TORONTO — In a crowd hundreds strong, Angelica Martin chanted “Black lives matter” because she’s fed up with being discriminated against because of her race.
A Black grocery store cashier, Martin, 20, said even when it’s busy, few line up at her till. She’s had people make ignorant comments about her skin colour.
The recent death of George Floyd in Minnesota at the hands of police, and of Regis Korchinski-Paquet in Toronto with police on scene, spurred her to join the March For Change Friday, despite her parents’ warnings about the COVID-19 pandemic and possible violence.
“Something needs to change,” Martin said. “I don’t know how that’s going to happen, but this is a step along the way. I felt like I had to come.”
With sweat running down masked faces, clad in shirts that read “I can’t breathe” — the last words spoken by Floyd as a police officer knelt on his neck — the protesters chanted “Silence is violence” through downtown. Police on bicycles patrolled the route.
The march was organized to raise awareness peacefully about systemic racism and police brutality and killings, said organizer Delsin Aventus.
Toronto police Chief Mark Saunders briefly joined the demonstration. He and other officers knelt alongside them — a sign of solidarity with the movement.
“This is about getting better. Right now they’re healing,” Saunders told reporters. “That healing has to be done but after that healing there has to be action.
“We all have to lean in a little bit harder. Mistakes have been made.”
At a similar demonstration in Ottawa, Prime Minister Justin Trudeau also took a knee.
Protesters shouted “stand up to Trump,” referring to Trudeau’s reluctance this week to comment on U.S. President Donald Trump’s threat to deploy the military to crack down on anti-Black racism demonstrators.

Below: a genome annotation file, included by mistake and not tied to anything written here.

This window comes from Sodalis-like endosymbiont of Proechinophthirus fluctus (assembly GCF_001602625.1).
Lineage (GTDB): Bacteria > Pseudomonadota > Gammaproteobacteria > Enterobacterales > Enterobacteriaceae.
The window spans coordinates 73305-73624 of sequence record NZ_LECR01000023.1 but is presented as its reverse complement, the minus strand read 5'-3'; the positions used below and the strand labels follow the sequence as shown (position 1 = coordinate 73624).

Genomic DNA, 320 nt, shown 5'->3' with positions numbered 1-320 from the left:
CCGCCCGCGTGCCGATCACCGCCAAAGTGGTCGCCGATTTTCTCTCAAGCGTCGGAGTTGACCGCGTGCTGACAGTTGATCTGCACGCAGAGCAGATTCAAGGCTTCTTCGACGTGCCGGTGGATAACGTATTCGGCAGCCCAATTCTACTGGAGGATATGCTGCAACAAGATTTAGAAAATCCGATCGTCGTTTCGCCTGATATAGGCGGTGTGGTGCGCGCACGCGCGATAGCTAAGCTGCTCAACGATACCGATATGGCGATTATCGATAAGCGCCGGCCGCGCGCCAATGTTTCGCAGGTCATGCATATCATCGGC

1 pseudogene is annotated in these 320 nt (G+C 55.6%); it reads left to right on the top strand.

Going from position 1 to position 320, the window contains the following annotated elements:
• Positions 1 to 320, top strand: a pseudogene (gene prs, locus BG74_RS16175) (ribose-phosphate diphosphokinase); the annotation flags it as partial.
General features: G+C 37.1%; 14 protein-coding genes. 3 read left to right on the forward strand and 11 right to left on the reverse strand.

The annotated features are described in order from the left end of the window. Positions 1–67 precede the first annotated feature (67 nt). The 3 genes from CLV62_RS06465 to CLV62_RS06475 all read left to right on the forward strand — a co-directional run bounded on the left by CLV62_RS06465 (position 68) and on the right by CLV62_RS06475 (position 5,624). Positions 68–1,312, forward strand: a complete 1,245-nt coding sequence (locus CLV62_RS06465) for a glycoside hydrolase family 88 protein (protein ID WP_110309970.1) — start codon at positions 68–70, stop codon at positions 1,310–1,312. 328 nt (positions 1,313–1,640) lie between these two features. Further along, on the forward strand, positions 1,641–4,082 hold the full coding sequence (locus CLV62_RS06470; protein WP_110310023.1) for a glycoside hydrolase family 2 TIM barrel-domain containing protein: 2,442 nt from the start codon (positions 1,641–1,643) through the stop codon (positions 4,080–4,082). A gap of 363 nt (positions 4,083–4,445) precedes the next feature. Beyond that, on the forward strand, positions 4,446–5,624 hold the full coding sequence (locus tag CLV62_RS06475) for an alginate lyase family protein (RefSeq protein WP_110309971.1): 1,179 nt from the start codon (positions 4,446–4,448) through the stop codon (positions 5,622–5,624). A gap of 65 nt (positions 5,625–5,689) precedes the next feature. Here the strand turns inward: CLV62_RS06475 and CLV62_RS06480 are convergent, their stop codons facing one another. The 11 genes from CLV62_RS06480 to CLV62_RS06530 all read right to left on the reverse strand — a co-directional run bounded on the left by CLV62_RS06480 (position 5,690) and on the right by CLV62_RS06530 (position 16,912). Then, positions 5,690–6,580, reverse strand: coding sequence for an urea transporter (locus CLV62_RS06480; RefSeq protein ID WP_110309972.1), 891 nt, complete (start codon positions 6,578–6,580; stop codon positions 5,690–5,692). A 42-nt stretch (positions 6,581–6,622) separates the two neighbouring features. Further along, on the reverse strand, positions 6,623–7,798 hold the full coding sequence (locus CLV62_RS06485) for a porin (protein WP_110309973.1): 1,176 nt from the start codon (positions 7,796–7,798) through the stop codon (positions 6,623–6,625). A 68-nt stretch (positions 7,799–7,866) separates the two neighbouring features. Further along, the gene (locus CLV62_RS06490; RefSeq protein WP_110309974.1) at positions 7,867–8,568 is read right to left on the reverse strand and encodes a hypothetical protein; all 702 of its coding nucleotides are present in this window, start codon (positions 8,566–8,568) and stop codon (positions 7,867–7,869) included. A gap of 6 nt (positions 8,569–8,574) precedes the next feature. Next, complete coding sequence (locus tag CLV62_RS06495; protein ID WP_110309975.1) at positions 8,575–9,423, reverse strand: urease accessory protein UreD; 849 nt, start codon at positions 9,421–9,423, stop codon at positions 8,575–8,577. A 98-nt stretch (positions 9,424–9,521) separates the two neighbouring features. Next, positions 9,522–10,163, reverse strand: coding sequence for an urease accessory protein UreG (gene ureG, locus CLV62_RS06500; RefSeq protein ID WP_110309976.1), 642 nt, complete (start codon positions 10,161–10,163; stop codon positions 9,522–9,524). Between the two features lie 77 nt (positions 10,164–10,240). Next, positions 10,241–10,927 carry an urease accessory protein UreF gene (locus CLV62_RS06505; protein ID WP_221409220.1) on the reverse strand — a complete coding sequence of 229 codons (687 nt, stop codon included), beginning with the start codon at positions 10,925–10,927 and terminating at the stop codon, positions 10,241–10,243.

In Toronto, J.R. Foster, 53, hoisted a sign above his head that listed dozens of names of Black people who he said were killed by police in Canada and the U.S.
“They need to know what happens in the States, happens here. Racism is right here. I’ve experienced it.”
When Foster was 18 years old, he said he was pulled over by Toronto police. They carded him, searching his car and recording his name.
“I thought it was normal procedure,” Foster said. “But as you get older you realize it’s racial profiling.”
Foster said he’s experienced countless instances of racism, and more than 20 years later, a lot of work must still be done to end discrimination.
“I’m marching on behalf of all the people who have been killed by police,” Foster said. “It could’ve been me.”
At city hall, protesters gathered in a wide circle, chanting over and over again “I can’t breathe.”
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Leading the chant was a man who gave his artist name, Ashton Forever. For most of his life, he said he’s been quiet about his identity as a mixed-race Canadian and the racism he’s experienced.
“But coming up as a young Black man, a Black artist, as someone who stands for humanity, it’s important for me to come up here and stand up for what’s right, to be a voice,” he said.
“I’ve had enough of the pain.”
This story has been updated to include coverage of the protest in Ottawa.
Earlier on HuffPost:
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